TDD 102 Unit 22
Discussion in detail of this procedure follows, with results of typical burning tests onvarious fibers.
2. Microscopic examination.
A lengthwise (longitudinal) view of fibers is easy to get and
helpful. A cross section of fibers may sometimes be needed for positive identification, but is much more demanding to prepare. You do not need an expensive microscope; achild
s or hobby type will do well, as fibers reveal most of their significant appearance at amagnification of 100 times (lOOX) or even less, and mounts made in water give a good,undistorted view, although they do dry up quickly. Detailed discussion of this procedurefollows.
3. Staining test.
A stain test provides a useful cross-check in identifying fibers, as long as theyare not already too dark a color, either naturally or from having been dyed. Theidentification (ID) stain will have a mixture of dyestuffs in it that gives different colors ondifferent fiber types
a variation of cross-dyeing. When microscopic examination is made of a sample that has already been stained, both appearance and color contribute information.For example, a number of major fiber groups are round in cross section and so appear structure less in lengthwise view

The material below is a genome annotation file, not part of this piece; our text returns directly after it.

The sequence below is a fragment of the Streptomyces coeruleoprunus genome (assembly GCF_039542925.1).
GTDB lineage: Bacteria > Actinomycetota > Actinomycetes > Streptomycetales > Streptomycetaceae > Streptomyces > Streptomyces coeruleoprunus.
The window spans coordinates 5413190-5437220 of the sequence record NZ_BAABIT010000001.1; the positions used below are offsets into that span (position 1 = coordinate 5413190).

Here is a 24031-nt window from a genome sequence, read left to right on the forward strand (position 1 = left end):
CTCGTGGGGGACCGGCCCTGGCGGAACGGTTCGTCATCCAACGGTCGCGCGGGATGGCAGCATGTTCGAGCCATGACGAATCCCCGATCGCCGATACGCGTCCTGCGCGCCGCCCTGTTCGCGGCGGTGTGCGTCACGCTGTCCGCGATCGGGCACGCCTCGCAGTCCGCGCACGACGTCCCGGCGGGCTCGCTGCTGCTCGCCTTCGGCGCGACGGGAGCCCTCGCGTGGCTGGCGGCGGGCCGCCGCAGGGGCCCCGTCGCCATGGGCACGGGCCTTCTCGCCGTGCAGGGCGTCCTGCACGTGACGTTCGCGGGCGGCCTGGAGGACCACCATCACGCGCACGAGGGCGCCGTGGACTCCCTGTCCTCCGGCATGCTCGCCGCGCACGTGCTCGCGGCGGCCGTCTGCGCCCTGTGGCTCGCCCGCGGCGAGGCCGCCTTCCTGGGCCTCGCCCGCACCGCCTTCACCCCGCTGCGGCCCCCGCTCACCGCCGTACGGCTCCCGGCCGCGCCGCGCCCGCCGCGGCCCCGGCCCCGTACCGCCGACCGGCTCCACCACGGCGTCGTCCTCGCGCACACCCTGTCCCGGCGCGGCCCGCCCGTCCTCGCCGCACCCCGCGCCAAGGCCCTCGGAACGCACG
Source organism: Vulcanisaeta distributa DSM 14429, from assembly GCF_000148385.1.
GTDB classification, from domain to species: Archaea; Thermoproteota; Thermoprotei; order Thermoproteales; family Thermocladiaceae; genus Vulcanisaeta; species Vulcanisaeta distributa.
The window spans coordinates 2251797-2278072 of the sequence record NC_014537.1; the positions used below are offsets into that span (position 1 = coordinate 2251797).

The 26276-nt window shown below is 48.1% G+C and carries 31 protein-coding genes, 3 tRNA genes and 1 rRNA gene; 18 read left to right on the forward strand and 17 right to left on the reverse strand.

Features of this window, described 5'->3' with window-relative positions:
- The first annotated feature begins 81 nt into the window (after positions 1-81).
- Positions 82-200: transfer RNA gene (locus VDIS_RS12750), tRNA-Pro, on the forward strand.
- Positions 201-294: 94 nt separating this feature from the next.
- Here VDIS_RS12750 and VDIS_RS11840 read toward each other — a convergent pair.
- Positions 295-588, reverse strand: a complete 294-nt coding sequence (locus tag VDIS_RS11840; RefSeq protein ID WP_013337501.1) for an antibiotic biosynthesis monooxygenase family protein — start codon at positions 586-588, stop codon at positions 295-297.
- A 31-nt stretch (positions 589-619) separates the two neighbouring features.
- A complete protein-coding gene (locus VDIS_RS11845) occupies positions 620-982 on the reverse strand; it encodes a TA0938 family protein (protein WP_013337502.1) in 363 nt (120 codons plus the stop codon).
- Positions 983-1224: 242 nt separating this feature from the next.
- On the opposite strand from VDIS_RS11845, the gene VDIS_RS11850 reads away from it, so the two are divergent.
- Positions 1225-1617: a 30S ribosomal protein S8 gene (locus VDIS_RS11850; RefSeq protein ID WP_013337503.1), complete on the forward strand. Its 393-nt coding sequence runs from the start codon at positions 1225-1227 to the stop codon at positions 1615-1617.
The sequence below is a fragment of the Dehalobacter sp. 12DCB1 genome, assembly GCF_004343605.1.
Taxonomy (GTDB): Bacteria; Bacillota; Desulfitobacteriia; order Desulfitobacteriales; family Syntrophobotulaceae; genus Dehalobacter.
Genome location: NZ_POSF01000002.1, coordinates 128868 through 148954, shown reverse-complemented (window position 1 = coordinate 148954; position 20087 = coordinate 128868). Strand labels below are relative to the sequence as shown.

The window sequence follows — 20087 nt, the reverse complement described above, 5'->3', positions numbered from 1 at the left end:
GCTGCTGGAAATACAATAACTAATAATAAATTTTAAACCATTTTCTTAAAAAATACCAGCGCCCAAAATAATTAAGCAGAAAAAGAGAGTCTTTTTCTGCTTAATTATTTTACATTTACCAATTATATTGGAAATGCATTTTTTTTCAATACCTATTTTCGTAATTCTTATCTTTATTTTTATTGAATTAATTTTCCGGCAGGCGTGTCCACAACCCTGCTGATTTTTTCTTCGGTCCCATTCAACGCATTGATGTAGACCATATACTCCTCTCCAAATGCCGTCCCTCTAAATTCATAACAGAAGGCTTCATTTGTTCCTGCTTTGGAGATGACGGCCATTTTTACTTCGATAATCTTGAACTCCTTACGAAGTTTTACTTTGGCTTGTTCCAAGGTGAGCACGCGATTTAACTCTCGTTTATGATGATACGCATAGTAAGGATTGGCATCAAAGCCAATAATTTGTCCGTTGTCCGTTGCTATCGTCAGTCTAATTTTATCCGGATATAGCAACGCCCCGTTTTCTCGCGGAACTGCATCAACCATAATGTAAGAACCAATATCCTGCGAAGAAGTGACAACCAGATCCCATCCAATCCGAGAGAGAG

like a rod. Use of an ID stain, especially if a piece of
is included, often helps greatly to distinguish among these groups. Testinglaboratories regularly use such multi-fiber cloth, woven with 5 cm or 10 cm repeats of avariety of fibers in strips. The makeup of a 13-fiber cloth and a result with one ID stainmixture are shown in Figure 2.97; for sources of multi-fiber cloth, see Section 8.
4. Solubility or chemical test.
This kind of test is needed when an unknown is very dark incolor, when two or more fibers are present in a blend (which makes a burning testinconclusive), when fibers have very little visible structure, and in general, as a conclusivecross-check to burning or stain tests or microscopic examination i One of the few specificchemicals readily available is nail polish remover, which, although it is not acetone, will affectonly acetate or triacetate at room temperature. Most other chemicals needed in fiber identification are hazardous and used only in laboratories. However, a chart follows showingsome key fiber
5. Fiber density, infrared spectrophotometer, gas chromatography.
These are all positiveidentifying tests, but are very specialized.